Print

Print


Just a reminder......after having to get multiple feeders out to alleviate
some of the hummingbird wars.......
This is the time to look for OTHER SPECIES than Ruby-throated hummingbirds
at your feeders.
Though the link below applies to Indiana, Mr. Gorney relays the info well
and the "basic info" is the same.
Also contains a link to a "cheat sheet" to ID hummingbirds (originally on KS
listserve, where they get a nice variety of hummers during this time of 
year)
http://birdingonthe.net/mailinglists/INDB.html#1153873490

IN MO.........
- Rufous hummingbirds too are the most likely to show up.
- Male Rufous h'birds are a slam dunk as far as IDing and do not need to be
banded for IDing or documented, though this info should be given to the 
designated
Seasonal Editor (Andy Forbes until July 31, Bill Eddleman from Aug 1 to end
of Nov.) IF allowed by the homeowner, PLEASE post this on Mobirds too so
other birders can see the bird as well.
- Any FEMALE or IMMATURE type Selasphorous species should be IDed by one of
the Hummingbird banders in the state (Lanny Chambers for the east side of
MO - [log in to unmask]  ; Think Troy Gordan is still doing the west
side of the state...yes/no? - no contact info for him)
- Actually to simplify it, any hummer other than a Ruby-throated hummingbird
probably should at least be looked at by an experienced birder (try your 
local
Audubon birder or ASM member) OR at least contact Kristi Mayo, who does
the Rare Bird Alert for MO: [log in to unmask]

Species seen in MO (that I find on the MO Checklist)
Ruby-throated, Rufous, Anna's, Black-chinned, Green Violet-ear, Calliope.
SO, be on the lookout.

Excellent book with great pictures for h'bird ID is Sheri L. Williamson's 
book "Hummingbirds of North America". Can be purchased at most book stores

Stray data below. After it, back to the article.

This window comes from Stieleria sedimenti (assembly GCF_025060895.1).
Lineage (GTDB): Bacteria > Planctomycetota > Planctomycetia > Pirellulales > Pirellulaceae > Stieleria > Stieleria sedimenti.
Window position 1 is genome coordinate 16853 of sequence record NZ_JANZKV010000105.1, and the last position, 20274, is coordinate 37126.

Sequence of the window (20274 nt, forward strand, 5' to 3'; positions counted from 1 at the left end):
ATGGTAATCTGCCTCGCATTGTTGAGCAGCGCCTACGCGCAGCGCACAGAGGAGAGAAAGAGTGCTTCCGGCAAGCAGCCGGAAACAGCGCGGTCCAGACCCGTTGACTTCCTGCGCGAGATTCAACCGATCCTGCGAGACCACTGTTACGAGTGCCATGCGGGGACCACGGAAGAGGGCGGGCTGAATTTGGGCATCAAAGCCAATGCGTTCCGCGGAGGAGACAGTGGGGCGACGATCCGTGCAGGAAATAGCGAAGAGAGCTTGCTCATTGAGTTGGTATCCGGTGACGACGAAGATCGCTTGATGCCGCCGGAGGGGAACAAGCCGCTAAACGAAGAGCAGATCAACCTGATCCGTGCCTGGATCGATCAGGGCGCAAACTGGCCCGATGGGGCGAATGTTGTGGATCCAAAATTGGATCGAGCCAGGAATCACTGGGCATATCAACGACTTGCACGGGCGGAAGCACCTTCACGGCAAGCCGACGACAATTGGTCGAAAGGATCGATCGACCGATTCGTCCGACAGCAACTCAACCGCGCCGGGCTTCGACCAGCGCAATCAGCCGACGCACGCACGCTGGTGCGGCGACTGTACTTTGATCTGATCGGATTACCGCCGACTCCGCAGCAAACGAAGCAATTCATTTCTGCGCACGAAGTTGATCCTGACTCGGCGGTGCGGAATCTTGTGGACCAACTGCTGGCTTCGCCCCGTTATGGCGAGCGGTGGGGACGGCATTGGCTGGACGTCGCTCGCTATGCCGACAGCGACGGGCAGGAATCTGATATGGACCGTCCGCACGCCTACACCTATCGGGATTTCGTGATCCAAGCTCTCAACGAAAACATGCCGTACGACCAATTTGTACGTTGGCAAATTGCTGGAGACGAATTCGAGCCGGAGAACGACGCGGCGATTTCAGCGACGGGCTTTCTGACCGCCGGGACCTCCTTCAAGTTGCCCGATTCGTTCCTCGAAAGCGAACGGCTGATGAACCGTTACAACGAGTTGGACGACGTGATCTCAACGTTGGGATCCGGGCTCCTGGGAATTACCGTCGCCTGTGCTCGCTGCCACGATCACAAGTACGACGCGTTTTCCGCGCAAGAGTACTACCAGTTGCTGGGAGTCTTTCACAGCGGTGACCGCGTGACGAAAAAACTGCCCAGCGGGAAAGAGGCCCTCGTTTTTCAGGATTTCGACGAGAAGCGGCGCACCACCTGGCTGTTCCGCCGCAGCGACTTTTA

and internet sources, even think Busch CA, St. Charles co is selling them 
(so look at your regional MDC/DNR headquarters)

In this heat (and in general) make sure to keep them clean:
http://www.hummingbirds.net/feeders.html#cleaning
Don't want a picture of a rare hummingbird on your dirty feeder circulate on 
the internet.  ;-)

Also keep at least one feeder up until Halloween or LONGER if the temps 
allow or you wish to maintain it with a heating lamp.
I personally have seen Rufous hummingbirds at peoples' feeders in Nov, Dec 
AND Jan in the St. Louis area.
I have also seen an Anna's in December (this bird was at this person's 
feeder since mid- October).

Have fun watching the hummingbird wars in your backyard.

Good birding,
Charlene Malone
St. Louis co.

__________________________________________________
###########################################################
*              Audubon Society of Missouri's              *
*                Wild Bird Discussion Forum               *
*---------------------------------------------------------*
* To subscribe or unsubscribe, click here:                *
* https://po.missouri.edu/cgi-bin/wa?SUBED1=mobirds-l&A=1 *
*---------------------------------------------------------*
* To access the list archives, click here:                *
* http://po.missouri.edu/archives/mobirds-l.html          *
*                                                         *
* To access the Audubon Society of Missouri Web           *
* Site:  http://mobirds.org                               *
###########################################################